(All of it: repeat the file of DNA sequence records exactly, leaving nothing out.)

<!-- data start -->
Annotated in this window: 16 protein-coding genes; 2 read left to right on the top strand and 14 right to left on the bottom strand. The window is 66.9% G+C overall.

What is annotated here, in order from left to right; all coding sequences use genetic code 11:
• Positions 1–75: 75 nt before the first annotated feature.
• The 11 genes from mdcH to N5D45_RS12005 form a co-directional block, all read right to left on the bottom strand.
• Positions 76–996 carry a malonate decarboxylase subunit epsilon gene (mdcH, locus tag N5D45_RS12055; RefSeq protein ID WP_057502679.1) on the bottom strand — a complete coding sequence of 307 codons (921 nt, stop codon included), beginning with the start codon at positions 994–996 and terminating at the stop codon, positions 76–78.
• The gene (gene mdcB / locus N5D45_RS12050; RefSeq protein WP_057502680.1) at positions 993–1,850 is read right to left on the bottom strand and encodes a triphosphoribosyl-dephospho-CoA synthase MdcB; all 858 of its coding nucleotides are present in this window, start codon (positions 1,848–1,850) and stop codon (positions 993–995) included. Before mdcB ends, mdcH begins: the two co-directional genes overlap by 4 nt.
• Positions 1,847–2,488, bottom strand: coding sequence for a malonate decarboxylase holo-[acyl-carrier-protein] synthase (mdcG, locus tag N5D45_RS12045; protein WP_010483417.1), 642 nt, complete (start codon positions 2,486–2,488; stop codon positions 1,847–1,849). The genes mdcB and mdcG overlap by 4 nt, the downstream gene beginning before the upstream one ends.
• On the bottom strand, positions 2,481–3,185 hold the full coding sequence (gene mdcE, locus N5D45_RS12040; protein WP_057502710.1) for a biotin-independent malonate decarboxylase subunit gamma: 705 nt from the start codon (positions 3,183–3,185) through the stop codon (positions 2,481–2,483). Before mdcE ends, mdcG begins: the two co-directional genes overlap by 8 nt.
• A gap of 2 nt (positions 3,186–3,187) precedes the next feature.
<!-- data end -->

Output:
Annotated in this window: 16 protein-coding genes; 2 read left to right on the top strand and 14 right to left on the bottom strand. The window is 66.9% G+C overall.

What is annotated here, in order from left to right; all coding sequences use genetic code 11:
• Positions 1–75: 75 nt before the first annotated feature.
• The 11 genes from mdcH to N5D45_RS12005 form a co-directional block, all read right to left on the bottom strand.
• Positions 76–996 carry a malonate decarboxylase subunit epsilon gene (mdcH, locus tag N5D45_RS12055; RefSeq protein ID WP_057502679.1) on the bottom strand — a complete coding sequence of 307 codons (921 nt, stop codon included), beginning with the start codon at positions 994–996 and terminating at the stop codon, positions 76–78.
• The gene (gene mdcB / locus N5D45_RS12050; RefSeq protein WP_057502680.1) at positions 993–1,850 is read right to left on the bottom strand and encodes a triphosphoribosyl-dephospho-CoA synthase MdcB; all 858 of its coding nucleotides are present in this window, start codon (positions 1,848–1,850) and stop codon (positions 993–995) included. Before mdcB ends, mdcH begins: the two co-directional genes overlap by 4 nt.
• Positions 1,847–2,488, bottom strand: coding sequence for a malonate decarboxylase holo-[acyl-carrier-protein] synthase (mdcG, locus tag N5D45_RS12045; protein WP_010483417.1), 642 nt, complete (start codon positions 2,486–2,488; stop codon positions 1,847–1,849). The genes mdcB and mdcG overlap by 4 nt, the downstream gene beginning before the upstream one ends.
• On the bottom strand, positions 2,481–3,185 hold the full coding sequence (gene mdcE, locus N5D45_RS12040; protein WP_057502710.1) for a biotin-independent malonate decarboxylase subunit gamma: 705 nt from the start codon (positions 3,183–3,185) through the stop codon (positions 2,481–2,483). Before mdcE ends, mdcG begins: the two co-directional genes overlap by 8 nt.
• A gap of 2 nt (positions 3,186–3,187) precedes the next feature.